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In this paper we show how to traverse a subdivision and to report all cells, edges and vertices, without making use of mark bits in the structure or a stack. We do this by performing a depthfirst search on the subdivision, using local criteria for deciding what is the next cell to visit. Our method is extremely simple and provably correct. The algorithm has applications in the field of Geographic Information Systems (GIS), where traversing subdivisions is a common operation, but modifying the database is unwanted or impossible. We show how to adapt our algorithm to answer related queries, such as windowing queries and reporting connected subsets of cells that have a common attribute. Finally, we show how to extend our algorithm such that it can handle convex 3dimensional subdivisions. Keywords: Subdivisions, traversal algorithms, topological data structure, windowing, three dimensions. 1 Introduction The basic spatial vector data structure in any geographic information system is the...
A OneStep Crust and Skeleton Extraction Algorithm
 Algorithmica
, 2003
"... We wish to extract the topology from scanned maps. In previous work [GNY96] this was done by extracting a skeleton from the Voronoi diagram, but this required vertex labelling and was only useable for polygon maps. We wished to take the crust algorithm of Amenta, Bern and Eppstein [ABE98] and modify ..."
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Cited by 22 (10 self)
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We wish to extract the topology from scanned maps. In previous work [GNY96] this was done by extracting a skeleton from the Voronoi diagram, but this required vertex labelling and was only useable for polygon maps. We wished to take the crust algorithm of Amenta, Bern and Eppstein [ABE98] and modify it to extract the skeleton from unlabelled vertices. We find that by reducing the algorithm to a local test on the original Voronoi diagram we may extract both a crust and a skeleton simultaneously, using a variant of the QuadEdge structure of [GS85]. We show that this crust has the properties of the original, and that the resulting skeleton has many practical uses. We illustrate the usefulness of the combined diagram with various applications.
Topological manipulation of isosurfaces
, 2004
"... In this thesis, I show how to use the topological information encoded in an abstraction called the contour tree to enable interactive manipulation of individual contour surfaces in an isosurface scene, using an interface called the flexible isosurface. Underpinning this interface are several improve ..."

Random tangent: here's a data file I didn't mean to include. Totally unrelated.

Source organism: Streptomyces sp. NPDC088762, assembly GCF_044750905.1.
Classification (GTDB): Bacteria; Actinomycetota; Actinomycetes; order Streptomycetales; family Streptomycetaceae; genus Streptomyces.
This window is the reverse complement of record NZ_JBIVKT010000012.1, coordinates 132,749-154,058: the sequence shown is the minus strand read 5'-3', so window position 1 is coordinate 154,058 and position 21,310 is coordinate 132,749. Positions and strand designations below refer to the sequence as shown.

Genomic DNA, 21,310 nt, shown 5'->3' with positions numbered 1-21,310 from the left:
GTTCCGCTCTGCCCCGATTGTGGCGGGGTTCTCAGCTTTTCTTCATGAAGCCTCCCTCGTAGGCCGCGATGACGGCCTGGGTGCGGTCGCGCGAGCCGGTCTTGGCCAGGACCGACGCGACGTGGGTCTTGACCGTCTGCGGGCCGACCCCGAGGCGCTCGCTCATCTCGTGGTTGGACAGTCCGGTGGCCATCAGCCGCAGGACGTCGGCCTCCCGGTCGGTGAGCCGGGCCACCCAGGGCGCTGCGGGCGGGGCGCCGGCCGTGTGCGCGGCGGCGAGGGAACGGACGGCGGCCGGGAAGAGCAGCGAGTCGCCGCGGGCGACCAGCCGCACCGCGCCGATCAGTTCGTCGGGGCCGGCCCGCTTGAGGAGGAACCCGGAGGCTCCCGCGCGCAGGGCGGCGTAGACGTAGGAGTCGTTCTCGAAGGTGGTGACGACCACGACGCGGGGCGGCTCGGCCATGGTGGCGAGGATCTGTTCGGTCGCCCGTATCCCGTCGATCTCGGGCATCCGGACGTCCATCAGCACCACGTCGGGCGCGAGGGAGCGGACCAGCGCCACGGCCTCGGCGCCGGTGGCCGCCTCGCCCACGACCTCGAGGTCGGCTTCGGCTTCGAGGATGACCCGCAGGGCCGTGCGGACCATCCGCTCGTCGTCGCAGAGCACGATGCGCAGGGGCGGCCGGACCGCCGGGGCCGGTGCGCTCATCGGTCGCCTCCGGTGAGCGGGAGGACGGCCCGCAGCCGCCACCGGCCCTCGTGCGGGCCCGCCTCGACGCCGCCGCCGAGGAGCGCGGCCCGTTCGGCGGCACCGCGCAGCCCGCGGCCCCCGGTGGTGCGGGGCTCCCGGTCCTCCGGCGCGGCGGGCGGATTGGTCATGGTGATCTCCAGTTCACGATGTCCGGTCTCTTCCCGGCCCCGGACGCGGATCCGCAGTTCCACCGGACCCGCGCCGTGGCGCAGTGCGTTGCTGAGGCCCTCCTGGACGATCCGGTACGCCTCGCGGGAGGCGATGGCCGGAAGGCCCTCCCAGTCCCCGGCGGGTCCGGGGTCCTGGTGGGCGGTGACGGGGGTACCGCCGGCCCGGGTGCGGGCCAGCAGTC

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Cited by 18 (3 self)
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In this thesis, I show how to use the topological information encoded in an abstraction called the contour tree to enable interactive manipulation of individual contour surfaces in an isosurface scene, using an interface called the flexible isosurface. Underpinning this interface are several improvements and extensions to existing work on the contour tree. The first, and most critical, extension, is the path seed: a new method of generating seeds from the contour tree for isosurface extraction. The second extension is to compute geometric information called local spatial measures for contours and store this information in the contour tree. The third extension is to use local spatial measures to simplify both the contour tree and isosurface displays. This simplification can also be used for noise removal. Lastly, this thesis extends work with contour trees from simplicial meshes to arbitrary meshes, interpolants, and tessellation cases. ii Contents ii
Efficient Methods for Isoline Extraction from a Digital Elevation Model based on Triangulated Irregular Networks
 University of Utrecht, the Netherlands
, 1994
"... A data structure is presented to store a triangulated irregular network digital elevation model, from which isolines (contour lines) can be extracted very efficiently. If the network is based on n points, then for any elevation, the isolines can be obtained in O(log n + k) query time, where k is the ..."
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Cited by 17 (0 self)